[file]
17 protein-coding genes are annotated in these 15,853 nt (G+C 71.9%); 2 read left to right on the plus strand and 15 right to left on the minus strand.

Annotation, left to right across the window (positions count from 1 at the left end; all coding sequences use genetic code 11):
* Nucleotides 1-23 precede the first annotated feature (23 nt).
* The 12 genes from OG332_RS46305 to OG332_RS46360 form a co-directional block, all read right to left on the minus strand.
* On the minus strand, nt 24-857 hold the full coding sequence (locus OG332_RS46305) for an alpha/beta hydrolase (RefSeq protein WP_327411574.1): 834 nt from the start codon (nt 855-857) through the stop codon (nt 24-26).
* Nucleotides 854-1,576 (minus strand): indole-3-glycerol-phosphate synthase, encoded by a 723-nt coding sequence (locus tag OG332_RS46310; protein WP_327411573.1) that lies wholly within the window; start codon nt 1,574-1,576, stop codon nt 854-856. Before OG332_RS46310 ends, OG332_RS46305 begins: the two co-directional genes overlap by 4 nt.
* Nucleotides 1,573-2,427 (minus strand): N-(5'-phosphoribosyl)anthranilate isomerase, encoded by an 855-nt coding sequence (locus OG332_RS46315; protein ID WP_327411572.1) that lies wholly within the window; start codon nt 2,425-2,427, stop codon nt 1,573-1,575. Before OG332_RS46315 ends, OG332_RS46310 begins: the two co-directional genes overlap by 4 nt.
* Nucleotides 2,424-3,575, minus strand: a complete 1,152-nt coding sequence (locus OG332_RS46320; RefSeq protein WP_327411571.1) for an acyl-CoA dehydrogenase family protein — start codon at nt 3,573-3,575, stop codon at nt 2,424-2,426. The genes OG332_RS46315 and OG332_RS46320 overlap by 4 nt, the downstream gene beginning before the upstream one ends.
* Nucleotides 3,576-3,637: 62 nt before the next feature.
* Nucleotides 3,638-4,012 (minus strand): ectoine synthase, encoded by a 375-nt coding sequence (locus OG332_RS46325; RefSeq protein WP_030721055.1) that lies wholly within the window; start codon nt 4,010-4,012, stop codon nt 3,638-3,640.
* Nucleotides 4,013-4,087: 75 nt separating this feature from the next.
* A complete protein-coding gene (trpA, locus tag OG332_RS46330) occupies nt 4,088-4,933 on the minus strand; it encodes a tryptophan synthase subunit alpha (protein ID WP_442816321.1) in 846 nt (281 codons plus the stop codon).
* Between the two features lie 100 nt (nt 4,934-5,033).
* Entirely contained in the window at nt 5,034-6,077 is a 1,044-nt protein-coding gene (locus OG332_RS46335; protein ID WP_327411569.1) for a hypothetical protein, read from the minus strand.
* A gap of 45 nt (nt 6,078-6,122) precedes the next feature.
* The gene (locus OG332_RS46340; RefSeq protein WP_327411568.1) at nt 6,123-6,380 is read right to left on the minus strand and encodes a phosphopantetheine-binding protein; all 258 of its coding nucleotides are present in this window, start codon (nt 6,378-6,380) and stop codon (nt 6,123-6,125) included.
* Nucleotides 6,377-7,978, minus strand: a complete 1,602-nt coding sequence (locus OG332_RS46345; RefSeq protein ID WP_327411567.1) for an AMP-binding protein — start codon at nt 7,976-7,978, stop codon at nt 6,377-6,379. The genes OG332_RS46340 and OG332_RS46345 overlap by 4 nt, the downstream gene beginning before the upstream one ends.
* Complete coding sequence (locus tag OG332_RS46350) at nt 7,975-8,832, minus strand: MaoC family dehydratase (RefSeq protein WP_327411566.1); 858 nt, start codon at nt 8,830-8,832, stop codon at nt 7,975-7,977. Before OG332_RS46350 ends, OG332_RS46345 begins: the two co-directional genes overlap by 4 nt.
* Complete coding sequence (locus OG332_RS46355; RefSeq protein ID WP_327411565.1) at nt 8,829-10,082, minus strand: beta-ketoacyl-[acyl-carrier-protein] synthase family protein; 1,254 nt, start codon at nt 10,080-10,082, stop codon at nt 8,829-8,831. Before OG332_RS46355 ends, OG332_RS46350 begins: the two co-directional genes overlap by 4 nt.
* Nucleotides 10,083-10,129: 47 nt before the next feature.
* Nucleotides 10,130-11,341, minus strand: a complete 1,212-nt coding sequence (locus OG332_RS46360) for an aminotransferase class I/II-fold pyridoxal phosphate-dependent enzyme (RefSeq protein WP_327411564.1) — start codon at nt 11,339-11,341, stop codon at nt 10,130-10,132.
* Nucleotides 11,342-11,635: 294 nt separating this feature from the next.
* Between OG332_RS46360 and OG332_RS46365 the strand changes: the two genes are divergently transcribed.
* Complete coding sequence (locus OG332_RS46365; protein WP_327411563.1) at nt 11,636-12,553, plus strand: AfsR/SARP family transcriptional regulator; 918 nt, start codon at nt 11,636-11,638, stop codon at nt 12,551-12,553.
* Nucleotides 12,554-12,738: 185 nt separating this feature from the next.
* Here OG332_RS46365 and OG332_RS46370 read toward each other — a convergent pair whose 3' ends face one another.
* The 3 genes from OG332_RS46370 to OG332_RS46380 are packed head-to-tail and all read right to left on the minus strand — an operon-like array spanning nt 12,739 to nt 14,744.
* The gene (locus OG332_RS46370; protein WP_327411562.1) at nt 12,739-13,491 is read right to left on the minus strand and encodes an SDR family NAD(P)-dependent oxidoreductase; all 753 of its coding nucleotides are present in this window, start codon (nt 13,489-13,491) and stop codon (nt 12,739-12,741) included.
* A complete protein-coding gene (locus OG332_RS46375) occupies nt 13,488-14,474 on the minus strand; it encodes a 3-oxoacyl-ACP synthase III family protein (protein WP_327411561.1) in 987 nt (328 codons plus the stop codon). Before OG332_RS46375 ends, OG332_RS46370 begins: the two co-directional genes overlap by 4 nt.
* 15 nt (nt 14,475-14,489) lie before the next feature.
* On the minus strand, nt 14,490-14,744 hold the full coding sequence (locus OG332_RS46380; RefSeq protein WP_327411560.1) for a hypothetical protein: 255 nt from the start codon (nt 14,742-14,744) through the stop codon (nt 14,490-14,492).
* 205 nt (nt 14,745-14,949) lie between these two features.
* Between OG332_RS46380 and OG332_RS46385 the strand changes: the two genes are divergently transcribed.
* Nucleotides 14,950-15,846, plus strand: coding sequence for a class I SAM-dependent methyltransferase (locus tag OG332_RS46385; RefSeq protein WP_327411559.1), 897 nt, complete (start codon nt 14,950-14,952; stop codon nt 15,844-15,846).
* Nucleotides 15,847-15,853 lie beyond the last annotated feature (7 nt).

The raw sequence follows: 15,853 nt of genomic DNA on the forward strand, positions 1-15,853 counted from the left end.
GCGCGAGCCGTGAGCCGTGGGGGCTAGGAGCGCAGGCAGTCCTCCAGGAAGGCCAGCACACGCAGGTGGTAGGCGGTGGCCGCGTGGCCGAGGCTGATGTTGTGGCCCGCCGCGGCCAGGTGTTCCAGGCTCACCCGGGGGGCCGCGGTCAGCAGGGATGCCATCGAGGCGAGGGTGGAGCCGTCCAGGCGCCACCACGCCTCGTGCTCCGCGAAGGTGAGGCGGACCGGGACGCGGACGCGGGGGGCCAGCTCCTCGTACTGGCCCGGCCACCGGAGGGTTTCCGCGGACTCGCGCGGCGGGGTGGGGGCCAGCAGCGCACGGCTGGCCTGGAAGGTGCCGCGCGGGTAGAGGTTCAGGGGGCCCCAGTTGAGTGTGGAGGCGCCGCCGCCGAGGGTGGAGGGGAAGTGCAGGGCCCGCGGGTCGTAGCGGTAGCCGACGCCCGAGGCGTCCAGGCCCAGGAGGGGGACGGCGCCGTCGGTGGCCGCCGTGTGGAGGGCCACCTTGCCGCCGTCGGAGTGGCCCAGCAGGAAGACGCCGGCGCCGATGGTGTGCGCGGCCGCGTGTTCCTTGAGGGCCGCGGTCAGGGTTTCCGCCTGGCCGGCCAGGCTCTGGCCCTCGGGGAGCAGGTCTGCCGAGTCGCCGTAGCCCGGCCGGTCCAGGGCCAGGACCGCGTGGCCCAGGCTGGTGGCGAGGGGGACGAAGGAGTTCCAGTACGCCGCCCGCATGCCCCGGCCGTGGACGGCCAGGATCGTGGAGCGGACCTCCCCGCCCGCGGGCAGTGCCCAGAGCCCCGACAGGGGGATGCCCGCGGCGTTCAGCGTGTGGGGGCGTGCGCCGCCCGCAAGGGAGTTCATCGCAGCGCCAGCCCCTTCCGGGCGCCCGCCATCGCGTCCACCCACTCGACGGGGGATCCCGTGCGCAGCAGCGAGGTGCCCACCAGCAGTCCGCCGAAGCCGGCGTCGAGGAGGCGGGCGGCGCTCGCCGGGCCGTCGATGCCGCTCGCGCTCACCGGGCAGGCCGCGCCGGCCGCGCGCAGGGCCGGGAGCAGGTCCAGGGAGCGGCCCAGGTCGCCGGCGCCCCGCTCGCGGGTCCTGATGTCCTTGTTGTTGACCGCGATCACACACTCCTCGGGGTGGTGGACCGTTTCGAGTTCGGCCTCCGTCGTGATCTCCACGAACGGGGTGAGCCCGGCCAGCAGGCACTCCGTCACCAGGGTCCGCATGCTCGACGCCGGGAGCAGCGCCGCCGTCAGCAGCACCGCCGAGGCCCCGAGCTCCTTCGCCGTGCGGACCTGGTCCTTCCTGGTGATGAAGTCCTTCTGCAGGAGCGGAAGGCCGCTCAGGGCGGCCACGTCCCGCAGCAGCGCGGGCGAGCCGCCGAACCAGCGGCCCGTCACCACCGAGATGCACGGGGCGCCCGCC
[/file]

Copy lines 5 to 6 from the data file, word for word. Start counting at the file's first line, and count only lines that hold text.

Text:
* On the minus strand, nt 24-857 hold the full coding sequence (locus OG332_RS46305) for an alpha/beta hydrolase (RefSeq protein WP_327411574.1): 834 nt from the start codon (nt 855-857) through the stop codon (nt 24-26).
* Nucleotides 854-1,576 (minus strand): indole-3-glycerol-phosphate synthase, encoded by a 723-nt coding sequence (locus tag OG332_RS46310; protein WP_327411573.1) that lies wholly within the window; start codon nt 1,574-1,576, stop codon nt 854-856. Before OG332_RS46310 ends, OG332_RS46305 begins: the two co-directional genes overlap by 4 nt.